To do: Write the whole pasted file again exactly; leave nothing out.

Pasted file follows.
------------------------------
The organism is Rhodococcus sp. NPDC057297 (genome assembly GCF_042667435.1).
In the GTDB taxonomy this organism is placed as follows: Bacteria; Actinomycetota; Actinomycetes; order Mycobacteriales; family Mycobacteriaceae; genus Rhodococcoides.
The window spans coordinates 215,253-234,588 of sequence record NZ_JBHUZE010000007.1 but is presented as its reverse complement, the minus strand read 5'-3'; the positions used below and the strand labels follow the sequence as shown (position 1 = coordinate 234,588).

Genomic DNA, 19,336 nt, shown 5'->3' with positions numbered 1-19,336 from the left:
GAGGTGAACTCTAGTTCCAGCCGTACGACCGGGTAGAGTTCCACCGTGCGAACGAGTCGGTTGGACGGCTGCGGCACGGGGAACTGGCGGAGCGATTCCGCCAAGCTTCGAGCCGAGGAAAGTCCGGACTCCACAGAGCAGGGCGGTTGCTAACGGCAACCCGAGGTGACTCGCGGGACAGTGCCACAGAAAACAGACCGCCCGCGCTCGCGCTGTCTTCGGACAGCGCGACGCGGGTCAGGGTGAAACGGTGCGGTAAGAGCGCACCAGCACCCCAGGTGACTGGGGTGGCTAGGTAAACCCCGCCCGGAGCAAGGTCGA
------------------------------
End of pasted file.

The organism is Rhodococcus sp. NPDC057297 (genome assembly GCF_042667435.1).
In the GTDB taxonomy this organism is placed as follows: Bacteria; Actinomycetota; Actinomycetes; order Mycobacteriales; family Mycobacteriaceae; genus Rhodococcoides.
The window spans coordinates 215,253-234,588 of sequence record NZ_JBHUZE010000007.1 but is presented as its reverse complement, the minus strand read 5'-3'; the positions used below and the strand labels follow the sequence as shown (position 1 = coordinate 234,588).

Genomic DNA, 19,336 nt, shown 5'->3' with positions numbered 1-19,336 from the left:
GAGGTGAACTCTAGTTCCAGCCGTACGACCGGGTAGAGTTCCACCGTGCGAACGAGTCGGTTGGACGGCTGCGGCACGGGGAACTGGCGGAGCGATTCCGCCAAGCTTCGAGCCGAGGAAAGTCCGGACTCCACAGAGCAGGGCGGTTGCTAACGGCAACCCGAGGTGACTCGCGGGACAGTGCCACAGAAAACAGACCGCCCGCGCTCGCGCTGTCTTCGGACAGCGCGACGCGGGTCAGGGTGAAACGGTGCGGTAAGAGCGCACCAGCACCCCAGGTGACTGGGGTGGCTAGGTAAACCCCGCCCGGAGCAAGGTCGA